As John G. Palfrey noted in his biographical sketch of his grandfather, William Palfrey, his subject "was officially brought into intimate relations with some of the most prominent events and actors of the revolutionary period." The descendant of founders of New England, Palfrey was born in 1741. A sailmaker's son, he was educated at John Lovell's school in Boston and in the counting house of Nathaniel Wheelwright, a prominent Boston merchant, before entering into trade on his own. In 1764, after John Hancock inherited his uncle's great fortune, he hired Palfrey to assist him in his extensive business affairs, although Palfrey continued to conduct his own business as well. Palfrey's business connection to John Hancock and strong support for resistance to the Stamp Act brought him into contact with the Boston Sons of Liberty. According to his biographer, he was frequently employed as their secretary, in 1768 corresponding with John Wilkes on their behalf. During the years after the 1769 celebration of the defeat of the Stamp Act, Palfrey had a dual career in business and politics. He travelled extensively, visiting New York, Philadelphia, and Charleston on business, but also to coordinate colonial resistance to British rule, and sailed twice to London to confer with friends of the patriot movement, returning to America in the summer of 1775, after the Revolutionary War began.
During the Revolution Palfrey was an aide to General George Washington and then paymaster of the Continental Army with the rank of lieutenant colonel. He was with Washington in the field at Trenton and the following year at Valley Forge. In November 1780, he was appointed consul-general in France with responsibility for the financial accounts of the United States in Europe. Palfrey "perished in the public service." Shillala, the ship that he embarked on, sailed for France in December and was never seen again. He left a widow, Susan ("Susannah") Cazneau Palfrey, whom he had married in Boston in 1765, and the three surviving of their eight children. His alphabetical list was donated to the Massachusetts Historical Society by Palfrey's biographer--and grandson--the theologian and historian John G. Palfrey, on the centennial of the celebration, 14 August 1869.
On Friday, 14 August 2015, there was a public commemoration of the 14 August 1765 Stamp Act Riot at Liberty Tree Plaza in Boston, between 8:00 and 10:00 PM. As darkness fell, parties of celebrants carried lanterns from five historic locations in Boston to the site of the Boston Liberty Tree, where there were remarks by the organizers of the program. On Saturday, 15 August, there were events to commemorate the more controversial 26 August riot—in the daytime and without threat to the life and property of any government official. For more information on the celebration and upcoming anniversaries of the coming of the Revolution in Boston, see the Revolution 250 website.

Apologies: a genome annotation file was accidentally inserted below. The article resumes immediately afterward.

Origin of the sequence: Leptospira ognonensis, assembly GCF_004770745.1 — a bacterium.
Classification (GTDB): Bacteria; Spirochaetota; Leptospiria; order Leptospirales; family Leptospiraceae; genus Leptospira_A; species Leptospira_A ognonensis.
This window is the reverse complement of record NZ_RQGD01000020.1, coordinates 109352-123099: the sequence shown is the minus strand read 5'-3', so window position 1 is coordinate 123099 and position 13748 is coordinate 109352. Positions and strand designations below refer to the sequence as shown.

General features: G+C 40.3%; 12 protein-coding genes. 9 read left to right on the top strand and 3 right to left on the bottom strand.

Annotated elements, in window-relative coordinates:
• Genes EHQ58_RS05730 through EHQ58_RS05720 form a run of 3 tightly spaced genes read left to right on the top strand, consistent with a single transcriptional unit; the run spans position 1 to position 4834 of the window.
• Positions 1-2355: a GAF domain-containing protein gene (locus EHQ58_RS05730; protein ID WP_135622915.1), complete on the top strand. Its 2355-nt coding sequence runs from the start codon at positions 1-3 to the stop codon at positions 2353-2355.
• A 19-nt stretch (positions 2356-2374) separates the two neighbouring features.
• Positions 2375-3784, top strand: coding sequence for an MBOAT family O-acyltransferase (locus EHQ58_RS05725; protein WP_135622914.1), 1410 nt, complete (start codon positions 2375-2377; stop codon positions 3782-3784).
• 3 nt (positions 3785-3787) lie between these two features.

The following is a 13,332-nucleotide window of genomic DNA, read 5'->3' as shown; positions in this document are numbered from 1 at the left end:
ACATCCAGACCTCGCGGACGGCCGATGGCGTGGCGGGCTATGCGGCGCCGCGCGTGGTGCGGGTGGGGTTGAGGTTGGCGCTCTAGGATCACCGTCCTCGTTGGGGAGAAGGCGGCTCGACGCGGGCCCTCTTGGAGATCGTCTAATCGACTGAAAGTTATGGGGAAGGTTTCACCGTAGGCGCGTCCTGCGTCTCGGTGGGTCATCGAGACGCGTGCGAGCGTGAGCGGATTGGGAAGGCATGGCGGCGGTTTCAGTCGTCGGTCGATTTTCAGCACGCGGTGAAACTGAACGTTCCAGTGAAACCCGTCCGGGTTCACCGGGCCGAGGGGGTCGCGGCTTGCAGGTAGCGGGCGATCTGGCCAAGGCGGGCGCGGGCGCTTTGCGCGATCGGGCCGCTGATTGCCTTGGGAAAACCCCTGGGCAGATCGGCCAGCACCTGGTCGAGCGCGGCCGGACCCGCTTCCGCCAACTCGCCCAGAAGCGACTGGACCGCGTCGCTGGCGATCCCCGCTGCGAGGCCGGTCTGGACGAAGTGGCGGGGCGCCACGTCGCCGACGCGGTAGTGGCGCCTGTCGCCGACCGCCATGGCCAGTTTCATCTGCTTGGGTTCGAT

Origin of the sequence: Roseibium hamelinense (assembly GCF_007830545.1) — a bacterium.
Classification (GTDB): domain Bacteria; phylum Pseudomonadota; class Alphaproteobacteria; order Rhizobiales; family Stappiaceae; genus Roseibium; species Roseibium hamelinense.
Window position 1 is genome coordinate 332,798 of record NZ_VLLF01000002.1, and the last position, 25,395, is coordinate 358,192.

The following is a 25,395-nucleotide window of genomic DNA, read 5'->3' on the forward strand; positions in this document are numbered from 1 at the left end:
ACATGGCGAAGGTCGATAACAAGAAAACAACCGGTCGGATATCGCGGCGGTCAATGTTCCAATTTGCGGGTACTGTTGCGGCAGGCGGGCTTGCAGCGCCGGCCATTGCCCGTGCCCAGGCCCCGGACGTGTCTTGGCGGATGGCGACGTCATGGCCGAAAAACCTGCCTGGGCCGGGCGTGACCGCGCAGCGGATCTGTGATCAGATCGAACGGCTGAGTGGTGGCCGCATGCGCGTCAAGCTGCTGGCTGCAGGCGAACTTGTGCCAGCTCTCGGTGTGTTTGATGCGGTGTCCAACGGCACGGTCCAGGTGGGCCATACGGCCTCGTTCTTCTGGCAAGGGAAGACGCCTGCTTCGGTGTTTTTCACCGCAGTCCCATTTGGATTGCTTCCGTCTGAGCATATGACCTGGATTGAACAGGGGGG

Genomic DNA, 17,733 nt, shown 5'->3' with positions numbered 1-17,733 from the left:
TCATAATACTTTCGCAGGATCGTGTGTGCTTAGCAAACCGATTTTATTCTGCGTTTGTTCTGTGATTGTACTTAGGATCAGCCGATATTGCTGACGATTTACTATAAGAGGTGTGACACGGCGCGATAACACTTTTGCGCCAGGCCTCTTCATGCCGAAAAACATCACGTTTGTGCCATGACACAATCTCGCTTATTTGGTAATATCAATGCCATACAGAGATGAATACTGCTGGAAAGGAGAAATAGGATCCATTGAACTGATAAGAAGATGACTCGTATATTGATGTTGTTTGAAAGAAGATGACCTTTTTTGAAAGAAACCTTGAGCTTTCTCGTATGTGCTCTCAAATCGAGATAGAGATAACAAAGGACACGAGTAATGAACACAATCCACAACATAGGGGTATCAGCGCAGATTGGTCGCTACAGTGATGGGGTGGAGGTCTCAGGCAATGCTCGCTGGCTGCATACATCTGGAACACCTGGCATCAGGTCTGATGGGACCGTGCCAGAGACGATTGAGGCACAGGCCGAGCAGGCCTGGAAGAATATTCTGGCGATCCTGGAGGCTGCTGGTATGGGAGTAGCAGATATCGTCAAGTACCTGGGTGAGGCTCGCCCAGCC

Through 4 September 2015, artifacts and documents relating to the Stamp Act—including surviving examples of the original stamps—will be on display at the Massachusetts Historical Society in an exhibition titled, "God Save the People! From the Stamp Act to Bunker Hill." The exhibition, which tells the story of the coming of the Revolution in Boston, is open to the public without charge, Monday through Saturday, 10:00 AM-4:00 PM.
Boston 1775, the website created by J. L. Bell, is a goldmine of information about the period and many of the participants in the 1769 anniversary celebration.
Boston Evening-Post. Boston, Mass. 21 August 1769, p. 2.
Maier, Pauline. From Resistance to Revolution: Colonial Radicals and the Development of American Opposition to Britain, 1765-1776. New York: Alfred A. Knopf, 1972.
Nicolson, Colin. "Governor Francis Bernard, the Massachusetts Friends of Government, and the Advent of the Revolution." Proceedings of the Massachusetts Historical Society, 1991. Boston: Published by the Society, 1992. Vol. 103, 24-113.
Nicolson uses the Palfrey list to determine the names of men who were both "Friends of Government" and "Sons of Liberty."
"An Alphabetical List of the Sons of Liberty who dined at Liberty Tree, Dorchester Aug. 14, 1769." Proceedings of the Massachusetts Historical Society. 1869-1870. Boston: Published by the Society, 1871, 139-141.
Palfrey, John G. "William Palfrey." The Library of American Biography Conducted by Jared Sparks. Boston: Charles C. Little and James Brown, 1845. Second Series, Vol. II, 337-448.
Tyler, John W. Smugglers & Patriots: Boston Merchants and the Advent of the American Revolution. Boston: Northeastern University Press, 1986.
John Tyler identifies the Boston merchants who were among the participants in the 1769 anniversary.